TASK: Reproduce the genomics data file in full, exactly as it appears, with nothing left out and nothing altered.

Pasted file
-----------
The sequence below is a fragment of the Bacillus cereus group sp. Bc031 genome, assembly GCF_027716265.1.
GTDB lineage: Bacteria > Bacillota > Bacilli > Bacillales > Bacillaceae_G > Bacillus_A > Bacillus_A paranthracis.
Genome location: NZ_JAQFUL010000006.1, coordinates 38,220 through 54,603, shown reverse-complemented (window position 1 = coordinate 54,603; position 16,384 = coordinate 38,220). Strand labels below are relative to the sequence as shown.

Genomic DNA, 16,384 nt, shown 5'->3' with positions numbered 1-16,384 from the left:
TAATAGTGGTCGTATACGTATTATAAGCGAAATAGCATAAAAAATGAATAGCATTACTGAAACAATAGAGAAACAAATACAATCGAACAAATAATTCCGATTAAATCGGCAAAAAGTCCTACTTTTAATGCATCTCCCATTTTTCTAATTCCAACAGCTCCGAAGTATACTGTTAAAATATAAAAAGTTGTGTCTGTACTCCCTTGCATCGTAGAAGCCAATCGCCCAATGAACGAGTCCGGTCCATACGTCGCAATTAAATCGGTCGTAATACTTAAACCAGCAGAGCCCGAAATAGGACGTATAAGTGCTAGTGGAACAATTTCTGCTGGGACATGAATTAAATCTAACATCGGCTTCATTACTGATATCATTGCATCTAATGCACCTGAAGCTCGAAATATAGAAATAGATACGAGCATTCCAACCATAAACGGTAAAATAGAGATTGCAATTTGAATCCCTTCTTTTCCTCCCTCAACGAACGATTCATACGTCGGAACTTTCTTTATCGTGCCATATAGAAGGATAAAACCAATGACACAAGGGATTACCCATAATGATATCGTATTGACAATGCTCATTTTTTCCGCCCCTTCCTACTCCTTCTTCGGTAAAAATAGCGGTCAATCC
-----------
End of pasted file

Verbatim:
The sequence below is a fragment of the Bacillus cereus group sp. Bc031 genome, assembly GCF_027716265.1.
GTDB lineage: Bacteria > Bacillota > Bacilli > Bacillales > Bacillaceae_G > Bacillus_A > Bacillus_A paranthracis.
Genome location: NZ_JAQFUL010000006.1, coordinates 38,220 through 54,603, shown reverse-complemented (window position 1 = coordinate 54,603; position 16,384 = coordinate 38,220). Strand labels below are relative to the sequence as shown.

Genomic DNA, 16,384 nt, shown 5'->3' with positions numbered 1-16,384 from the left:
TAATAGTGGTCGTATACGTATTATAAGCGAAATAGCATAAAAAATGAATAGCATTACTGAAACAATAGAGAAACAAATACAATCGAACAAATAATTCCGATTAAATCGGCAAAAAGTCCTACTTTTAATGCATCTCCCATTTTTCTAATTCCAACAGCTCCGAAGTATACTGTTAAAATATAAAAAGTTGTGTCTGTACTCCCTTGCATCGTAGAAGCCAATCGCCCAATGAACGAGTCCGGTCCATACGTCGCAATTAAATCGGTCGTAATACTTAAACCAGCAGAGCCCGAAATAGGACGTATAAGTGCTAGTGGAACAATTTCTGCTGGGACATGAATTAAATCTAACATCGGCTTCATTACTGATATCATTGCATCTAATGCACCTGAAGCTCGAAATATAGAAATAGATACGAGCATTCCAACCATAAACGGTAAAATAGAGATTGCAATTTGAATCCCTTCTTTTCCTCCCTCAACGAACGATTCATACGTCGGAACTTTCTTTATCGTGCCATATAGAAGGATAAAACCAATGACACAAGGGATTACCCATAATGATATCGTATTGACAATGCTCATTTTTTCCGCCCCTTCCTACTCCTTCTTCGGTAAAAATAGCGGTCAATCC